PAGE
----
The first reviews of the new iPhone 5s are in, and for those of us who are drooling over the specs of this newest member of the iPhone family, those reviews are good news indeed. The foremost, and probably the review that will be quoted the most by the rest of the blogosphere, is from AllThingsD king 'o the hill Walt Mossberg. We'll jump straight to the closing line: "Overall, however, the new iPhone 5s is a delight. Its hardware and software make it the best smartphone on the market."
Mossberg waxes poetic about the Touch ID sensor on the iPhone 5s, saying that "In my scores of tests, with three fingers, the reader never failed me and none of the 20 or so people I asked to test it was able to unlock the phone." That statement alone should relieve those potential iPhone 5s buyers who were worried that Touch ID was just a gimmick. Mossberg goes on to say "It sounds like a gimmick, but it's a real advance, the biggest step ever in biometric authentication for everyday devices. After using Touch ID, I found it annoying to go back to typing in passcodes on my older iPhone."
Mossberg's not the only reviewer who is ecstatic about the iPhone 5s. Jim Dalrymple from The Loop reported that "Speed increases are something we expect with new Apple products, but the iPhone 5s goes above and beyond expectations. In addition to the faster processor, the iPhone 5s is also the world's first 64-bit phone. These changes make the 5s up to twice as fast as the iPhone 5-that's a significant increase."
Darrell Etherington at our sister site TechCrunch was also thrilled with the 5s, noting that the "camera is epic" and providing this input about Touch ID: "At first glance, it's easy to dismiss the fingerprint sensor as a whiz-bang feature designed to attract eyeballs and do little else. But this isn't that. The fingerprint sensor, unlike some other questionable recent smartphone tech like gesture control or eye-tracking, doesn't feel like a gimmick or tech demo; it feels like a mature feature that actually enhances the overall experience of using an iPhone in a noticeable way that you encounter very frequently." Tech Crunch has also posted a video review.
New York Times tech writer David Pogue was equally thrilled with Touch ID: "The best part is that it actually works - every single time, in my tests. It's nothing like the balky, infuriating fingerprint-reader efforts of earlier cellphones. It's genuinely awesome; the haters can go jump off a pier."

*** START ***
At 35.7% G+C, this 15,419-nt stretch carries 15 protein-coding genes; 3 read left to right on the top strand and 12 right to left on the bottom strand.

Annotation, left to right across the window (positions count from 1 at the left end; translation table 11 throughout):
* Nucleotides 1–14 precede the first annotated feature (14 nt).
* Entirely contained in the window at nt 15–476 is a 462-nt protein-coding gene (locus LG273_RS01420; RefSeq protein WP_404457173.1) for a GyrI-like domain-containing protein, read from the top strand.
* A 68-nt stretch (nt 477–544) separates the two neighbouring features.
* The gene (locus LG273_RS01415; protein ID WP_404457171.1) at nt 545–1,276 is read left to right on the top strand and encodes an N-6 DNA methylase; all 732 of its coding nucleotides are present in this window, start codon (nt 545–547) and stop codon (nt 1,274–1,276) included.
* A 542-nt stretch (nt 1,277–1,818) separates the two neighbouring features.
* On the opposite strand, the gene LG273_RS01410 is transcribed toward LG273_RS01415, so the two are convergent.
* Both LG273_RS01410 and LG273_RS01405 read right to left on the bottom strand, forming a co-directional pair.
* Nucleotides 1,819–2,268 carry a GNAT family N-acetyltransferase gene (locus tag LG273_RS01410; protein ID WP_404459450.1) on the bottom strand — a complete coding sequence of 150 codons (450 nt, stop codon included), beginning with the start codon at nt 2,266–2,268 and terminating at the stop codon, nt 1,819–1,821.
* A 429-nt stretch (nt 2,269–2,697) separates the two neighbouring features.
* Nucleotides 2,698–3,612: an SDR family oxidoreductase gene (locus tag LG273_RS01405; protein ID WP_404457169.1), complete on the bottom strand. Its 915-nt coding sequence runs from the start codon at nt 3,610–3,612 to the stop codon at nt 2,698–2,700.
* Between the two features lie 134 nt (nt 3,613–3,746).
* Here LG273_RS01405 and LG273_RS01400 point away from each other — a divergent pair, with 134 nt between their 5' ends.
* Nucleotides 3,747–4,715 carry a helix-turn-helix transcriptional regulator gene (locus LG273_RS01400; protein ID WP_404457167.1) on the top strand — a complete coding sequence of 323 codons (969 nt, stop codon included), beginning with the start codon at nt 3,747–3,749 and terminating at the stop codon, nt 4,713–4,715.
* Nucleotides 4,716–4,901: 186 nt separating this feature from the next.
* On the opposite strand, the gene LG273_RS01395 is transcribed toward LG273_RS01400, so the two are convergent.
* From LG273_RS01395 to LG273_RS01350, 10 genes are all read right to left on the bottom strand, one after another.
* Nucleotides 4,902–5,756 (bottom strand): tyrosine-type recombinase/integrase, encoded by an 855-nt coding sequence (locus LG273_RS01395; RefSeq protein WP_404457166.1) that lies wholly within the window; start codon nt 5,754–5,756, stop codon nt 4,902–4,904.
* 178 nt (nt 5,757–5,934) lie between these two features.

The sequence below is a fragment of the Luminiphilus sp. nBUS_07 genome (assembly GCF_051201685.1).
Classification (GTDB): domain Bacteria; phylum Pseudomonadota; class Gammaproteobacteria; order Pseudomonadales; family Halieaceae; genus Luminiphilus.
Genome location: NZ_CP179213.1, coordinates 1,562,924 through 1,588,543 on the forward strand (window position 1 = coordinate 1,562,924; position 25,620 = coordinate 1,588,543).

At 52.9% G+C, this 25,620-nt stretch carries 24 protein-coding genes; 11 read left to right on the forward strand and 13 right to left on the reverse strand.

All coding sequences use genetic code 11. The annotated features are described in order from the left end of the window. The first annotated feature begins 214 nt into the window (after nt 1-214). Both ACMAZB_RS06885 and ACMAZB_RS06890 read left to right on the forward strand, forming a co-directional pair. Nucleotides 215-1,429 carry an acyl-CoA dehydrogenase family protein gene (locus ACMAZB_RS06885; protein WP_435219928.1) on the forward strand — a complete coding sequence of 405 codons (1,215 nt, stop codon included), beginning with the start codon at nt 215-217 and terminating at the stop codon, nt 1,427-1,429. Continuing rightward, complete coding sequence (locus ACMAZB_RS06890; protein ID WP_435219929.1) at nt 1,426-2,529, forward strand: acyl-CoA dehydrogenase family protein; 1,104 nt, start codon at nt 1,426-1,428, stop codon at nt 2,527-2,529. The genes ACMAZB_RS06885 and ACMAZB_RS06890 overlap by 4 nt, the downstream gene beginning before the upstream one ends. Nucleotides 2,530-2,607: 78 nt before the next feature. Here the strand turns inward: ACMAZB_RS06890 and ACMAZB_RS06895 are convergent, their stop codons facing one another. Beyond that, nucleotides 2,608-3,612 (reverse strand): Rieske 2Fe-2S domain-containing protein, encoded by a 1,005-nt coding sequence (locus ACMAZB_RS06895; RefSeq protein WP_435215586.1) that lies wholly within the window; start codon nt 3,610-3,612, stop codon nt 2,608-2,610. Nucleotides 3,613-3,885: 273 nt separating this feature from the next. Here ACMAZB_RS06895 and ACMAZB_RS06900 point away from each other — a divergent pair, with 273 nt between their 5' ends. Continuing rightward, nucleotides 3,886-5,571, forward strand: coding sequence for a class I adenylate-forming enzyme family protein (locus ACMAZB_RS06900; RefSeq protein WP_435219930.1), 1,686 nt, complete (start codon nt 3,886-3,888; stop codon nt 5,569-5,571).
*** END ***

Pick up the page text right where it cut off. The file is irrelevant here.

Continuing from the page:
CNET's Scott Stein also weighed in on Touch ID, saying "The Touch ID-enabled home button feels invisible; it works with a tap, can recognize your finger from many angles, and feels like it has less of a fail rate than fingerprint sensors I've used on laptops. It's impressive tech. It worked on all my fingers, and even my toe (I was curious)."
Myriam Joire of our other sister site Engadget, a true fan of the Nokia Lumia 1020, spent a lot of time talking about the iPhone 5s camera: "First, let's tackle the camera's low-light performance. The shots we took with the 5s were consistently better than what we took with the 5: they were sharper, with finer details, more natural colors and far less noise. As you might expect, our daylight shots were roughly on par, though there were a few times when the 5s won out by a slight margin, offering just a little more detail. All told, the 5s plays in the same league as all those other flagships with a bigger emphasis on imaging.
Even so, our sample shots still showed more noise and less detail than the same images taken with the Nokia Lumia 1020. The 5s also does a good job of reproducing color, but it's not the best performer in this category, either. Make no mistake, though: the iPhone has been – and continues to be – great as a simple grab-and-go camera. It may not be a best-in-class performer, but the vast majority of iPhone users will still be happy."
If you're looking for the definitive monster review of the iPhone 5s, I'd suggest going to Anandtech.com's review by none other than Anand Lal Shimpi, the editor-in-chief of the site. It's an epic review of the proportions usually written by John SIracusa or Federico Viticci, and it answers questions you didn't even think of.
Enjoy the reviews, and be sure to come back to TUAW for our coverage of the release of iOS 7 and the two new iPhones.